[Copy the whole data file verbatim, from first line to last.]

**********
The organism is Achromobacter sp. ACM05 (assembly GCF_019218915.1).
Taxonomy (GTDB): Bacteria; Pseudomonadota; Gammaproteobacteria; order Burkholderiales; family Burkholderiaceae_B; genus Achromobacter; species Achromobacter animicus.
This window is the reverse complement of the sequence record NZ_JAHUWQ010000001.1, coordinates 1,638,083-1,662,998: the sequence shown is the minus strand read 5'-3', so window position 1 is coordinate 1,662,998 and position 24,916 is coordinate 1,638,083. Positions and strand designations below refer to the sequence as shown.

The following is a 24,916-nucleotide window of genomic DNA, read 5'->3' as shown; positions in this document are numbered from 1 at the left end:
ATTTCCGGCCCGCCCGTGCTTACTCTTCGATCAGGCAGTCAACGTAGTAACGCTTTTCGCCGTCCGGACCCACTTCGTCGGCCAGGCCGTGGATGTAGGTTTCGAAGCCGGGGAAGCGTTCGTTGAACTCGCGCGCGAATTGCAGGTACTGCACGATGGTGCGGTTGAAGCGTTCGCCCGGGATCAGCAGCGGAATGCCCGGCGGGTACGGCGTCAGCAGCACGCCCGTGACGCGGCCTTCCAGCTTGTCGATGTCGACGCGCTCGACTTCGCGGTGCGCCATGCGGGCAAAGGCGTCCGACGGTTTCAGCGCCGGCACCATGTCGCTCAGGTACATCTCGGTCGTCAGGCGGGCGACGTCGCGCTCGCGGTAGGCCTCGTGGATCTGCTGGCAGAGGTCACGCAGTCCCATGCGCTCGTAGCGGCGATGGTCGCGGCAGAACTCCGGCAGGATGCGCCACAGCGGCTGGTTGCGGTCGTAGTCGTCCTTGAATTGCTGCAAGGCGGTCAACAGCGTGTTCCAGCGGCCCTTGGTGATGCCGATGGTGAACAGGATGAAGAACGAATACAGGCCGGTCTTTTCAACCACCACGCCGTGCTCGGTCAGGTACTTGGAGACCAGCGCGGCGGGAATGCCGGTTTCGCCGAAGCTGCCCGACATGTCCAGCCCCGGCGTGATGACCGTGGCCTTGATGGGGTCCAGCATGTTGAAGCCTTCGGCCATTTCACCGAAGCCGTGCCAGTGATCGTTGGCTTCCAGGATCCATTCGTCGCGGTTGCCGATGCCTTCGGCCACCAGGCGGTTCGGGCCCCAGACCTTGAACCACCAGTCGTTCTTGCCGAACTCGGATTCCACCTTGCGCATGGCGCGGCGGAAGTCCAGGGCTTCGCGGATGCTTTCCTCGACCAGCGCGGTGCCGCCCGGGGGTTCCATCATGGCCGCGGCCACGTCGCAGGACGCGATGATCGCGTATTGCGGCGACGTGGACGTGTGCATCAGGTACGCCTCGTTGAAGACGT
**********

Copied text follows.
The organism is Achromobacter sp. ACM05 (assembly GCF_019218915.1).
Taxonomy (GTDB): Bacteria; Pseudomonadota; Gammaproteobacteria; order Burkholderiales; family Burkholderiaceae_B; genus Achromobacter; species Achromobacter animicus.
This window is the reverse complement of the sequence record NZ_JAHUWQ010000001.1, coordinates 1,638,083-1,662,998: the sequence shown is the minus strand read 5'-3', so window position 1 is coordinate 1,662,998 and position 24,916 is coordinate 1,638,083. Positions and strand designations below refer to the sequence as shown.

The following is a 24,916-nucleotide window of genomic DNA, read 5'->3' as shown; positions in this document are numbered from 1 at the left end:
ATTTCCGGCCCGCCCGTGCTTACTCTTCGATCAGGCAGTCAACGTAGTAACGCTTTTCGCCGTCCGGACCCACTTCGTCGGCCAGGCCGTGGATGTAGGTTTCGAAGCCGGGGAAGCGTTCGTTGAACTCGCGCGCGAATTGCAGGTACTGCACGATGGTGCGGTTGAAGCGTTCGCCCGGGATCAGCAGCGGAATGCCCGGCGGGTACGGCGTCAGCAGCACGCCCGTGACGCGGCCTTCCAGCTTGTCGATGTCGACGCGCTCGACTTCGCGGTGCGCCATGCGGGCAAAGGCGTCCGACGGTTTCAGCGCCGGCACCATGTCGCTCAGGTACATCTCGGTCGTCAGGCGGGCGACGTCGCGCTCGCGGTAGGCCTCGTGGATCTGCTGGCAGAGGTCACGCAGTCCCATGCGCTCGTAGCGGCGATGGTCGCGGCAGAACTCCGGCAGGATGCGCCACAGCGGCTGGTTGCGGTCGTAGTCGTCCTTGAATTGCTGCAAGGCGGTCAACAGCGTGTTCCAGCGGCCCTTGGTGATGCCGATGGTGAACAGGATGAAGAACGAATACAGGCCGGTCTTTTCAACCACCACGCCGTGCTCGGTCAGGTACTTGGAGACCAGCGCGGCGGGAATGCCGGTTTCGCCGAAGCTGCCCGACATGTCCAGCCCCGGCGTGATGACCGTGGCCTTGATGGGGTCCAGCATGTTGAAGCCTTCGGCCATTTCACCGAAGCCGTGCCAGTGATCGTTGGCTTCCAGGATCCATTCGTCGCGGTTGCCGATGCCTTCGGCCACCAGGCGGTTCGGGCCCCAGACCTTGAACCACCAGTCGTTCTTGCCGAACTCGGATTCCACCTTGCGCATGGCGCGGCGGAAGTCCAGGGCTTCGCGGATGCTTTCCTCGACCAGCGCGGTGCCGCCCGGGGGTTCCATCATGGCCGCGGCCACGTCGCAGGACGCGATGATCGCGTATTGCGGCGACGTGGACGTGTGCATCAGGTACGCCTCGTTGAAGACGT